Developers Oris Paxton Van Sweringen and his brother, Mantis James Van Sweringen, anchored downtown with development of Tower City and its Terminal Tower, the second-tallest building in the world upon completion in 1930. The corporate elite lived in mansions along Euclid Avenue, but as the city grew, the more affluent migrated east to estates and planned communities in the Western Reserve while maintaining a high-culture venue at Wade Park, where the world-renowned Cleveland Museum of Art and Cleveland Symphony continue to flourish. The wealthy also fostered a visual arts scene supported by local patrons and connected to the galleries of New York City and Paris. In 1914, birth of the Cleveland Foundation, the first community foundation in the country, by Cleveland Trust president Frederick Goff, was particularly important, signaling a commitment of the elites to the region’s wellbeing. While industry and immigration played a major role in Cleveland’s legacy, local government, particularly in the early part of the 20th century, was pivotal in establishing a framework for continuing development.
There is a statue of former Mayor Tom Johnson in Public Square. Early in the 20th Century, through four terms of a progressive administration, Johnson did much to shape the Cleveland landscape despite opposition from the corporate and political establishment. Lincoln Steffens called Johnson “the best mayor of the best-governed city in the United States.” A wealthy industrialist, Johnson championed municipal ownership of the streetcars and public utilities such as Cleveland Public Power, and developed a network of public parks, including the Emerald Necklace designed by the Olmstead brothers. Johnson also gave the city the Group Plan for municipal buildings along the lakefront, as well as the West Side Market. Under his leadership, Cleveland enacted one of the first comprehensive building codes and laid the basis for municipal home rule. He believed government should benefit common people and not service the interests of private business. This philosophy has ebbed and flowed in the evolution of Cleveland’s political DNA, but the idea lives on.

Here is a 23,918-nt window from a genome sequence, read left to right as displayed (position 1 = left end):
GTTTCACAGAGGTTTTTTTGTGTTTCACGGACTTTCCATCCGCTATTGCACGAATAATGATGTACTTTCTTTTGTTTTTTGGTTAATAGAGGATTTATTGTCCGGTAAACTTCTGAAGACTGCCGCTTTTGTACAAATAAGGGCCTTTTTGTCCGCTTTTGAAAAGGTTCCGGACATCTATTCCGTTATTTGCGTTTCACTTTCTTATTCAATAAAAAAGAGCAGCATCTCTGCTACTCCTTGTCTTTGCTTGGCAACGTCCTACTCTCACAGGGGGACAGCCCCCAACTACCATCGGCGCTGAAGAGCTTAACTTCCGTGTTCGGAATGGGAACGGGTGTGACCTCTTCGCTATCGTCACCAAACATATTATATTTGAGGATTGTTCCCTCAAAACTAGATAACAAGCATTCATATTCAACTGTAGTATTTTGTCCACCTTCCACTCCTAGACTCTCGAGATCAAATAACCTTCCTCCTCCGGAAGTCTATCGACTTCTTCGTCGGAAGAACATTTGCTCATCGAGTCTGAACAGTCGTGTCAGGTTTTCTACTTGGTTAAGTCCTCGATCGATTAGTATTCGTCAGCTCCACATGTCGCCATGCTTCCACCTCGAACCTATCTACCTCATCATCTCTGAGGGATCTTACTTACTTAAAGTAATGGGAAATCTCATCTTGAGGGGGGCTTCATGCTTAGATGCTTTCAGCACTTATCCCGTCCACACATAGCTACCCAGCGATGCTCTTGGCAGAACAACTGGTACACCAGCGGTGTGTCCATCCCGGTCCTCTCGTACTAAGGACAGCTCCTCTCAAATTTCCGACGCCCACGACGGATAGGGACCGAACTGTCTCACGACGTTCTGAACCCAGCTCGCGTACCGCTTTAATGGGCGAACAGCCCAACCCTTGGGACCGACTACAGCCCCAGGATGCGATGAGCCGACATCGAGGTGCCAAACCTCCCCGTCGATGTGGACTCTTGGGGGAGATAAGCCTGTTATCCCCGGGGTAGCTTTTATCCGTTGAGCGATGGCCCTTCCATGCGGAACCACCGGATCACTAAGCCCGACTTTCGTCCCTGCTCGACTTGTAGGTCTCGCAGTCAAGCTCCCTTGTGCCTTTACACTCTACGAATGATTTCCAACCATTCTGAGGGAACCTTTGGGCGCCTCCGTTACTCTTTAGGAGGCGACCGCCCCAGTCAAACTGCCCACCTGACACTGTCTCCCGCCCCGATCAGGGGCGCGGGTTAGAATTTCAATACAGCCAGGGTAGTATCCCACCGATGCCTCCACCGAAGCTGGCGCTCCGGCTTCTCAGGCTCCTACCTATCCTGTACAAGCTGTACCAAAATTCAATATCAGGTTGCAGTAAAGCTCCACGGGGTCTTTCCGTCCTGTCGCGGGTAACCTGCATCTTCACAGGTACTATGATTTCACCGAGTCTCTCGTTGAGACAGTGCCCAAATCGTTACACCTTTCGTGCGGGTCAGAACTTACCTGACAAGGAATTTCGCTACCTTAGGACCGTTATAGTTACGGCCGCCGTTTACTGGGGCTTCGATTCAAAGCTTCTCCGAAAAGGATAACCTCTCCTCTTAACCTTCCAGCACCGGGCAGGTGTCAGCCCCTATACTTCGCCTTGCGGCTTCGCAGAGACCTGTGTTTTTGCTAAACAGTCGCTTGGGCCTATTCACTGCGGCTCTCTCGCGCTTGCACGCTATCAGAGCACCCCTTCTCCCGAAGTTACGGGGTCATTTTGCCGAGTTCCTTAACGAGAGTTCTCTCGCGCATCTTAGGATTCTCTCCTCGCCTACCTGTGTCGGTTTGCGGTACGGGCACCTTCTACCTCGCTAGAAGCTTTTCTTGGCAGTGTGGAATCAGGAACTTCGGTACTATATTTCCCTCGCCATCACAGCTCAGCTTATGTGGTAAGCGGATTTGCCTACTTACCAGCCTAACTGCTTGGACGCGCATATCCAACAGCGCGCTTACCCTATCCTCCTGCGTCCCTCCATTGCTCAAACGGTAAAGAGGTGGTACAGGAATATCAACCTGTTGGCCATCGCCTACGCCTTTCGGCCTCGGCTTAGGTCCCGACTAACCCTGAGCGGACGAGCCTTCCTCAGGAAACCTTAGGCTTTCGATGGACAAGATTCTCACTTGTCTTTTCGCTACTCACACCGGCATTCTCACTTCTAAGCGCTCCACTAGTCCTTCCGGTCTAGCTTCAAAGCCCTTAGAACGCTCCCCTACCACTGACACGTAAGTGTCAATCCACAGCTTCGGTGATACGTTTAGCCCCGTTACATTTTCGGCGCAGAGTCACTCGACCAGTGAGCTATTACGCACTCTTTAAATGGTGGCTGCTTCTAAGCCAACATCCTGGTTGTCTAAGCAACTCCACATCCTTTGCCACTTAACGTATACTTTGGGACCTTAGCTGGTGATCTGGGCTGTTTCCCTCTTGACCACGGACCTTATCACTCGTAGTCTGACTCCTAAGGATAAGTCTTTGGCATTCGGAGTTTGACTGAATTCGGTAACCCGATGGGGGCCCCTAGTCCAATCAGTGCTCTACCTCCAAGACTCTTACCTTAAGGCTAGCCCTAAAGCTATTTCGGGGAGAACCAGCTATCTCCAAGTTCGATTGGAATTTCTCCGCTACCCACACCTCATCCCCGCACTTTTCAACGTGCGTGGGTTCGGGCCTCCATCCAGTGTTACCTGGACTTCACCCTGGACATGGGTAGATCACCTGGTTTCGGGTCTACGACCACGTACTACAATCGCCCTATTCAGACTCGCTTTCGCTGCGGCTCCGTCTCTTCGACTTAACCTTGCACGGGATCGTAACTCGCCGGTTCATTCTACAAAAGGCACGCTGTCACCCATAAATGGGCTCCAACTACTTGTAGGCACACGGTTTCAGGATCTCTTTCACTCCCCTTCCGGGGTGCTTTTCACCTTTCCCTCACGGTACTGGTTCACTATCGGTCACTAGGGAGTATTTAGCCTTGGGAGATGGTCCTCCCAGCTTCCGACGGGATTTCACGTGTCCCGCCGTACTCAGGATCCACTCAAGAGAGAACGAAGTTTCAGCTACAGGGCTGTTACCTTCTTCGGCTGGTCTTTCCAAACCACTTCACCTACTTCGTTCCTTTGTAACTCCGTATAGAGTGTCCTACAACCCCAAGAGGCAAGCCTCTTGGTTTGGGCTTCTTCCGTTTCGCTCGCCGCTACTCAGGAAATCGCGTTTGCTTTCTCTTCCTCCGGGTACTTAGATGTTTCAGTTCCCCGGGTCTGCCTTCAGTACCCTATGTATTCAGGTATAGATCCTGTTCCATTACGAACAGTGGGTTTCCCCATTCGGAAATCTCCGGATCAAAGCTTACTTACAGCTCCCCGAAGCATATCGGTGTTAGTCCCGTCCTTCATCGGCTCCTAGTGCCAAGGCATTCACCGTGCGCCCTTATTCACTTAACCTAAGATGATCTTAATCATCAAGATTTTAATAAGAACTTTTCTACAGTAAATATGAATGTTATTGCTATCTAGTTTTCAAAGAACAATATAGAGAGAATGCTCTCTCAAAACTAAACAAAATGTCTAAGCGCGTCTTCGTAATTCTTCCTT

In the 1920s Cleveland was booming, the population grew rapidly, and industry flourished–then came the Great Depression. The country and Cleveland experienced widespread poverty and unemployment which the federal government sought to remedy through the New Deal, the Works Progress Administration, and other programs that continue to this day. It was also a period of major labor unrest contributing to growth of industrial unions under the umbrella of the Congress of Industrial Organizations (CIO) and the United Auto Worker. The UAW staged a successful sit-down strike at the White Motor Company in Cleveland followed by union drives in the steel mills.
World War II ended the Depression and war production led to a major surge in manufacturing, with a corresponding increase in plants and workforce. One of the early neighborhood redevelopment projects on which I worked involved reuse of the old Pullman Company and Gould Torpedo plant in the Glenville neighborhood. It had stood vacant for 25 years, like many other outmoded factory buildings in the city.
During the war, TRW employed 16,000 workers in hulking plants along Euclid Avenue in Collinwood, the steel mills in the Flats were working 24/7, and other industries dotted the landscape. When the war ended, there was excess capacity, both in plants and people, as the country retooled for the new era.
The Post-World War II Rust Belt Blues